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Mike enjoying the ocean.

Mike is our 16 year old. He is one of the most resilient people I have ever met. He joined our family almost 2 years ago, after months of visits, meetings and preparation. I can’t imagine our family without him. He is brave, loving, and kind. I am proud to be his mom; thankful that he chose to allow us to adopt him. Because the adoption is not finalized, I cannot post any identifying pictures of Mike.

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Mike & Sirius

Mike loves dogs. He has taken a special liking to our 10 year old husky/ lab mix, Sirius. Sirius now enjoys sleeping in Mike’s bed and lounging in the quiet, though messy, solitude of Mike’s bedroom. Like most teens, Mike is a video game enthusiast. He also loves basketball, pizza and sugar. Mike is well spoken, and because of his history with foster care and adoption, he speaks at events encouraging other foster children not to give up hope.

Leo

Leo

Leo is our 15 year old. He is tall, smart, athletic, charismatic and engaging. He loves history, architecture and science as well as video games. He hates having his picture taken, so I don’t have a lot of photos to choose from. Though, I’m fairly certain he uses Snapchat without a problem. Leo attends a charter school and is enrolled in an IB (international baccalaureate) program. More importantly, he just received his driver’s permit. If you think of it, say a prayer for us.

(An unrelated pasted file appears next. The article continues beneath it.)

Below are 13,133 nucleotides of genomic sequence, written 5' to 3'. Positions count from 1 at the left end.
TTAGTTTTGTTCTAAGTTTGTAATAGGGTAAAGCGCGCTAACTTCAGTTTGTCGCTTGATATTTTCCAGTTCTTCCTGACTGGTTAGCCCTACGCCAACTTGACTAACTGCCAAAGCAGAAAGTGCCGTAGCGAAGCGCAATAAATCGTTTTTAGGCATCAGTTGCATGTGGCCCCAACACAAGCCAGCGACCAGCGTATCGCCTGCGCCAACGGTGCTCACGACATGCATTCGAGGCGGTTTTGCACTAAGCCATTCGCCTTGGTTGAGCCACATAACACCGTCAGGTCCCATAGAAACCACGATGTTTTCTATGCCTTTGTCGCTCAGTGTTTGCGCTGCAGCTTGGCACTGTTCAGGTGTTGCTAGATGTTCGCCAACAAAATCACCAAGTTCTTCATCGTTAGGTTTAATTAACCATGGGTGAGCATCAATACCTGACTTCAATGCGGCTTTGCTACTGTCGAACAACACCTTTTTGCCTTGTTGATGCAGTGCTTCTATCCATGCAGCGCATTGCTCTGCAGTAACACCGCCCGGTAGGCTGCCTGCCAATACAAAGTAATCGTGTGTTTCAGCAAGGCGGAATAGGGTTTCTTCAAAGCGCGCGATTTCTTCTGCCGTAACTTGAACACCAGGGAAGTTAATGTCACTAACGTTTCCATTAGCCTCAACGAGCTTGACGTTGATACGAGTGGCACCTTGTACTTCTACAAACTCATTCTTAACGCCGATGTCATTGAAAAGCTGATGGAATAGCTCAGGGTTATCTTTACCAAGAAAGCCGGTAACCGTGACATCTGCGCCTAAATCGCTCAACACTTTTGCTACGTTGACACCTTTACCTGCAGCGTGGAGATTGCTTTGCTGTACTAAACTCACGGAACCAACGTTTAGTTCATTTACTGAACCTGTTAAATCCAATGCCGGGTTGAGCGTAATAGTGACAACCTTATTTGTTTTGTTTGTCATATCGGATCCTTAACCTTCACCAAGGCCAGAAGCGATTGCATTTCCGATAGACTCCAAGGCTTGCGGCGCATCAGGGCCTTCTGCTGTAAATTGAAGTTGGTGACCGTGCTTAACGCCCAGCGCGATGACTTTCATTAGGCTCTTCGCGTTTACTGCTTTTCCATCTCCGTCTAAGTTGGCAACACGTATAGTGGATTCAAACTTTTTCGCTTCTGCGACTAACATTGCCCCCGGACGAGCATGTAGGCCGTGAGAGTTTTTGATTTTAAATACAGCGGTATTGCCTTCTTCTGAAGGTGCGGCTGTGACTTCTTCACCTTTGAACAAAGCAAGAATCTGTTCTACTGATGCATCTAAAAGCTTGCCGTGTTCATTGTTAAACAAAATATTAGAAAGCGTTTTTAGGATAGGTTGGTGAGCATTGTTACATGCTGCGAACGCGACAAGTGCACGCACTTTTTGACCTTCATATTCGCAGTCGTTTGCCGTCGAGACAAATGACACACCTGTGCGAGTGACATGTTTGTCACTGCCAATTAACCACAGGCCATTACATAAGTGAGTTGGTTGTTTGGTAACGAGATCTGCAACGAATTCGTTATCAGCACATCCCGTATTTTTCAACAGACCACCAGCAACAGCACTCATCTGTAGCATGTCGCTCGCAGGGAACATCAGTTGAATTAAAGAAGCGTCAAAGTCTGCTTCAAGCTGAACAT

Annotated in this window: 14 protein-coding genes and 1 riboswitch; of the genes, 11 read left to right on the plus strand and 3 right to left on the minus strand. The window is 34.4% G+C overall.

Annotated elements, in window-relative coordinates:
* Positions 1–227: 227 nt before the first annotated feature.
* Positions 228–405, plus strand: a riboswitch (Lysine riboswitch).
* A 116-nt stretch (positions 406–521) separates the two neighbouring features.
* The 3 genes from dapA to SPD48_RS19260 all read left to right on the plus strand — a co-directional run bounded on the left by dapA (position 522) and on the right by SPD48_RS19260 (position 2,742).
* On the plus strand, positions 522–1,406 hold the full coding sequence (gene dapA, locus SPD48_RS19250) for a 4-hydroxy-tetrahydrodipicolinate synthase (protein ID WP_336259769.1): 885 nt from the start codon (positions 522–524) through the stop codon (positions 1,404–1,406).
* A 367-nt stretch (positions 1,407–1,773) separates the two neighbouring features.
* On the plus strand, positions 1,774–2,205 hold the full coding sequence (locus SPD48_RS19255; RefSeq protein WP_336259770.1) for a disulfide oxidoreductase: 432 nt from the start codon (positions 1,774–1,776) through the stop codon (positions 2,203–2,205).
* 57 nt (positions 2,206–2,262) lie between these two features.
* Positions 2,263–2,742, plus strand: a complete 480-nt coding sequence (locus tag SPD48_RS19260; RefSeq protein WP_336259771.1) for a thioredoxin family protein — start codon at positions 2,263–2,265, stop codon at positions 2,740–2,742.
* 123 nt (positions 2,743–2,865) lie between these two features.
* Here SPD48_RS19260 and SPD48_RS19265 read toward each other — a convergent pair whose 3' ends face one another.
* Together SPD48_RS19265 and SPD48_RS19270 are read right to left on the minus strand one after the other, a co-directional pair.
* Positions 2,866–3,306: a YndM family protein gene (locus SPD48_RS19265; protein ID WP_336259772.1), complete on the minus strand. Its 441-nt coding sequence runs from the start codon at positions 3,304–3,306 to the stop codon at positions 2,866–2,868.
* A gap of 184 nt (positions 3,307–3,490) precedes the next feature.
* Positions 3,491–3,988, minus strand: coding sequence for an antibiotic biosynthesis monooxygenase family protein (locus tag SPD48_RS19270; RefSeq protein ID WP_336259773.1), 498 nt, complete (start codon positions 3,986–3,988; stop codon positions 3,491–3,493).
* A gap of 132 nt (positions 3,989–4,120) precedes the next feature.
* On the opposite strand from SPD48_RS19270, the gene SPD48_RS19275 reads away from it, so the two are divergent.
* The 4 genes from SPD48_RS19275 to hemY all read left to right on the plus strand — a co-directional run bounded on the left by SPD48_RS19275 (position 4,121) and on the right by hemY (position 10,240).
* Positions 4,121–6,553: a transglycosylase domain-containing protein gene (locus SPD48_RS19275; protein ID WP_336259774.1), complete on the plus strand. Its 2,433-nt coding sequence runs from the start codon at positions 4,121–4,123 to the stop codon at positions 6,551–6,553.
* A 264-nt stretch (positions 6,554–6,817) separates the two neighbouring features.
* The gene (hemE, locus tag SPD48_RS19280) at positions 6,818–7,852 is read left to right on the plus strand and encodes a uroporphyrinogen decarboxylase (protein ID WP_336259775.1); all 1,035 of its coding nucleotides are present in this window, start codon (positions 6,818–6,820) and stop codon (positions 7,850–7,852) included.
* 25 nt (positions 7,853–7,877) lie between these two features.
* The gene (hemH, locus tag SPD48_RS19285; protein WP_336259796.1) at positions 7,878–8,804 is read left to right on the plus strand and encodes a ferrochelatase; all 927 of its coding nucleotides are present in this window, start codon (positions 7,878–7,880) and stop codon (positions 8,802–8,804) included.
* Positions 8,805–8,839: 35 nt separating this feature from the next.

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Leo catching in a tournament.

Leo also has an intricate knowledge of baseball. He has played travel baseball for several years and is developing his skills as a catcher, pitcher and first baseman. This year, he will be trying out for the local high school team.

Lu

Lu is our 13 year old. I wrote about her and her service dog, Noel, here. Lu is our artistic one. She is sweet and empathetic and wise beyond her years. Her illness has exposed her to a darker side of life, which has given her an even deeper compassion for others, especially those with mental illness. She was on track to attend the same school as Leo until she became ill, just under 2 years ago. Since then, Lu has worked on finding other areas to excel in. She has become an amazing dog handler, she has applied for and was accepted as a co-owner in 1 of her favorite band’s Instagram fan sites, she is learning photography, and her new passion is special effects make-up.

Lu loves coloring her hair.

Lu loves coloring her hair.

Lu is home-bound most of the time, so we do things here that help her to feel better. One of those things is changing the color of her hair. Lu has so much fun picking out the new colors and changing her make-up to accentuate her features and her hair. Her hair has been blue, green, pink, purple, red and mixtures of all of those. Right now, Lu’s hair is bright red. I love how it accents her skin color.

Mike, Leo and Lu keep this house filled with fun and laughter. They are quick with sharing a joke, a meme, or a funny video. I love watching their personalities grow and develop. They have so much potential. I really do believe in them.